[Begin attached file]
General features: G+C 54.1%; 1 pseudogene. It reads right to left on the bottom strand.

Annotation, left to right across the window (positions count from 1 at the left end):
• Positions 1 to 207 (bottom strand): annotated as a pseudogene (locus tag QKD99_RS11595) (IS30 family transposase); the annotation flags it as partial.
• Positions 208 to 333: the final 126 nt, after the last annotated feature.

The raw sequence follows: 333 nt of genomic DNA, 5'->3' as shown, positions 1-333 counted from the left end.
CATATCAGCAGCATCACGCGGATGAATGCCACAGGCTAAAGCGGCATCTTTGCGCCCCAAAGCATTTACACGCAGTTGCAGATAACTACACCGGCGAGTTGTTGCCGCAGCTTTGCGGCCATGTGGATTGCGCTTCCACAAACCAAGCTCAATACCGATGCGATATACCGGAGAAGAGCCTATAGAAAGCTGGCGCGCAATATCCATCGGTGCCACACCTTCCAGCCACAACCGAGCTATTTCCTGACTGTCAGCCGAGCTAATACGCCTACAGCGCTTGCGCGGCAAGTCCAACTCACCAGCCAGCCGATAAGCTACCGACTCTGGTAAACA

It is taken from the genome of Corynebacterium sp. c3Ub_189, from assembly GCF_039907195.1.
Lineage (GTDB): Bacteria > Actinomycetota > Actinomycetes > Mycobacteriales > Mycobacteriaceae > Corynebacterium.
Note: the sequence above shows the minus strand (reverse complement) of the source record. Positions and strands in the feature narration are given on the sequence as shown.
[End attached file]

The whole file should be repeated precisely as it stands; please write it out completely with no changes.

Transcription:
General features: G+C 54.1%; 1 pseudogene. It reads right to left on the bottom strand.

Annotation, left to right across the window (positions count from 1 at the left end):
• Positions 1 to 207 (bottom strand): annotated as a pseudogene (locus tag QKD99_RS11595) (IS30 family transposase); the annotation flags it as partial.
• Positions 208 to 333: the final 126 nt, after the last annotated feature.

The raw sequence follows: 333 nt of genomic DNA, 5'->3' as shown, positions 1-333 counted from the left end.
CATATCAGCAGCATCACGCGGATGAATGCCACAGGCTAAAGCGGCATCTTTGCGCCCCAAAGCATTTACACGCAGTTGCAGATAACTACACCGGCGAGTTGTTGCCGCAGCTTTGCGGCCATGTGGATTGCGCTTCCACAAACCAAGCTCAATACCGATGCGATATACCGGAGAAGAGCCTATAGAAAGCTGGCGCGCAATATCCATCGGTGCCACACCTTCCAGCCACAACCGAGCTATTTCCTGACTGTCAGCCGAGCTAATACGCCTACAGCGCTTGCGCGGCAAGTCCAACTCACCAGCCAGCCGATAAGCTACCGACTCTGGTAAACA

It is taken from the genome of Corynebacterium sp. c3Ub_189, from assembly GCF_039907195.1.
Lineage (GTDB): Bacteria > Actinomycetota > Actinomycetes > Mycobacteriales > Mycobacteriaceae > Corynebacterium.
Note: the sequence above shows the minus strand (reverse complement) of the source record. Positions and strands in the feature narration are given on the sequence as shown.